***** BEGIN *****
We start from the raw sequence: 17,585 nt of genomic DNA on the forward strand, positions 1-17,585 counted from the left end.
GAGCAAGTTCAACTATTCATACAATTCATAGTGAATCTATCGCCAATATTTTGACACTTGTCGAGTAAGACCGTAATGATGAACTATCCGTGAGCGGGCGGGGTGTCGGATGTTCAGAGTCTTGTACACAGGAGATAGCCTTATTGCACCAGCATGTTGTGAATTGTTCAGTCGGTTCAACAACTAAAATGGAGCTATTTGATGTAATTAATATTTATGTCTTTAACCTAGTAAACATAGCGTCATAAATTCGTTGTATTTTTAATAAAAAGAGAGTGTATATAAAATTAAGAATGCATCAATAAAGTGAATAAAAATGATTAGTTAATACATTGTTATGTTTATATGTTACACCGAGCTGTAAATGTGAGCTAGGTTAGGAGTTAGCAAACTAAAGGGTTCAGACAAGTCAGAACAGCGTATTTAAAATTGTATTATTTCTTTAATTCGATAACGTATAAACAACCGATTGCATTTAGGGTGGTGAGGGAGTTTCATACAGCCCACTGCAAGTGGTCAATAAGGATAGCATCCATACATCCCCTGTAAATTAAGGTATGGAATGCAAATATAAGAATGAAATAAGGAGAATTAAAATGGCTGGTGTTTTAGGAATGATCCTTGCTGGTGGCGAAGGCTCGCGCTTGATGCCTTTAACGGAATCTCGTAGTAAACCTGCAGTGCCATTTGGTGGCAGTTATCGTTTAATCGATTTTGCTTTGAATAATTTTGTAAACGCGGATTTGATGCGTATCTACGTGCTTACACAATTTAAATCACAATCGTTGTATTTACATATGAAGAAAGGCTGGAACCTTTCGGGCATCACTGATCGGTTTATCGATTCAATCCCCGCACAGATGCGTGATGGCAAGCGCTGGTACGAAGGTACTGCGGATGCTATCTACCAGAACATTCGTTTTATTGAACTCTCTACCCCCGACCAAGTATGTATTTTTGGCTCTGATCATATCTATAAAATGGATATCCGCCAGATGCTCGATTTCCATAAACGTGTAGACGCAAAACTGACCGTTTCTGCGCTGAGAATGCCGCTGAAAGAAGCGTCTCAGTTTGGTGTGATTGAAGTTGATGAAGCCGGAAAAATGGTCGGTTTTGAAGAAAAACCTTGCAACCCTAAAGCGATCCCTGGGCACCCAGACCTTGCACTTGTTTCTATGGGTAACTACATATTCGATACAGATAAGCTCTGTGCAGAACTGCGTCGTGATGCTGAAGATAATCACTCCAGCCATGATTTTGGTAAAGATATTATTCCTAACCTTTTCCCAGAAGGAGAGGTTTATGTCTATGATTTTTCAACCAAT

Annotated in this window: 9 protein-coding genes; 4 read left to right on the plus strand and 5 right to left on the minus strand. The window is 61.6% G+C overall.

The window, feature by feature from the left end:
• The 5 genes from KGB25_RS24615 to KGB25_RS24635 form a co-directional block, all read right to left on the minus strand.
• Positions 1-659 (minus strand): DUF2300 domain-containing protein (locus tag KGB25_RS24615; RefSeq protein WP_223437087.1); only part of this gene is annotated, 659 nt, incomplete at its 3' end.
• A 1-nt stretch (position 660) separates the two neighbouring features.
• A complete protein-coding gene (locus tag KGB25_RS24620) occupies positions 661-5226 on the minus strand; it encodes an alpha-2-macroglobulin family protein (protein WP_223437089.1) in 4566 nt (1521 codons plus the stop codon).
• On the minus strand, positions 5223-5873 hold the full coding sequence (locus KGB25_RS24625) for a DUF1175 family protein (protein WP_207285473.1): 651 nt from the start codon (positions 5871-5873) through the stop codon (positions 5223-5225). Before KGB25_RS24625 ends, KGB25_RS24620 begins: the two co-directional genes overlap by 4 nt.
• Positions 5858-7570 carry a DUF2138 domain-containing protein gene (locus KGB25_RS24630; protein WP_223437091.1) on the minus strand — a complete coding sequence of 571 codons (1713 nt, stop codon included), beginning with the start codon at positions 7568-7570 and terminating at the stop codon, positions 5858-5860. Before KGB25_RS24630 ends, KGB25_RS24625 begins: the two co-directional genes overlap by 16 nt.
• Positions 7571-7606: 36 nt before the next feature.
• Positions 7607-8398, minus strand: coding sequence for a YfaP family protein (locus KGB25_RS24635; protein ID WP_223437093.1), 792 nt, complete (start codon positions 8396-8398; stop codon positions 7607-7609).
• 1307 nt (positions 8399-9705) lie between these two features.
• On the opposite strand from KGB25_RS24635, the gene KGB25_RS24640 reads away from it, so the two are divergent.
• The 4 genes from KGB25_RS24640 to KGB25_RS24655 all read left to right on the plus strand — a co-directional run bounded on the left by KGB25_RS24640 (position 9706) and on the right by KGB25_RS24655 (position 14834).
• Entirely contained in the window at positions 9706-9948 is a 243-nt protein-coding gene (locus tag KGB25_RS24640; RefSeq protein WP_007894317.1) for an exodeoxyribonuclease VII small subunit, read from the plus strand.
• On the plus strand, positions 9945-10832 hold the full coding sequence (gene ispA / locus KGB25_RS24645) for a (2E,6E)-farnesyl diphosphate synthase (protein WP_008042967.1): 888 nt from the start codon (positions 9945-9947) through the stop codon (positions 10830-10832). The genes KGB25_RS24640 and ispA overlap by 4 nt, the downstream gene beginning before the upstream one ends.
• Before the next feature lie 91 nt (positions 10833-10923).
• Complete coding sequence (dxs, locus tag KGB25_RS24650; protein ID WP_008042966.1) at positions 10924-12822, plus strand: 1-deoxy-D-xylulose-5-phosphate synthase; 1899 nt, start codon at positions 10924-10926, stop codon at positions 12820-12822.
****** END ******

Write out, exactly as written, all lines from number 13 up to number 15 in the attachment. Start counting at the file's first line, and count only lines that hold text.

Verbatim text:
• 1307 nt (positions 8399-9705) lie between these two features.
• On the opposite strand from KGB25_RS24635, the gene KGB25_RS24640 reads away from it, so the two are divergent.
• The 4 genes from KGB25_RS24640 to KGB25_RS24655 all read left to right on the plus strand — a co-directional run bounded on the left by KGB25_RS24640 (position 9706) and on the right by KGB25_RS24655 (position 14834).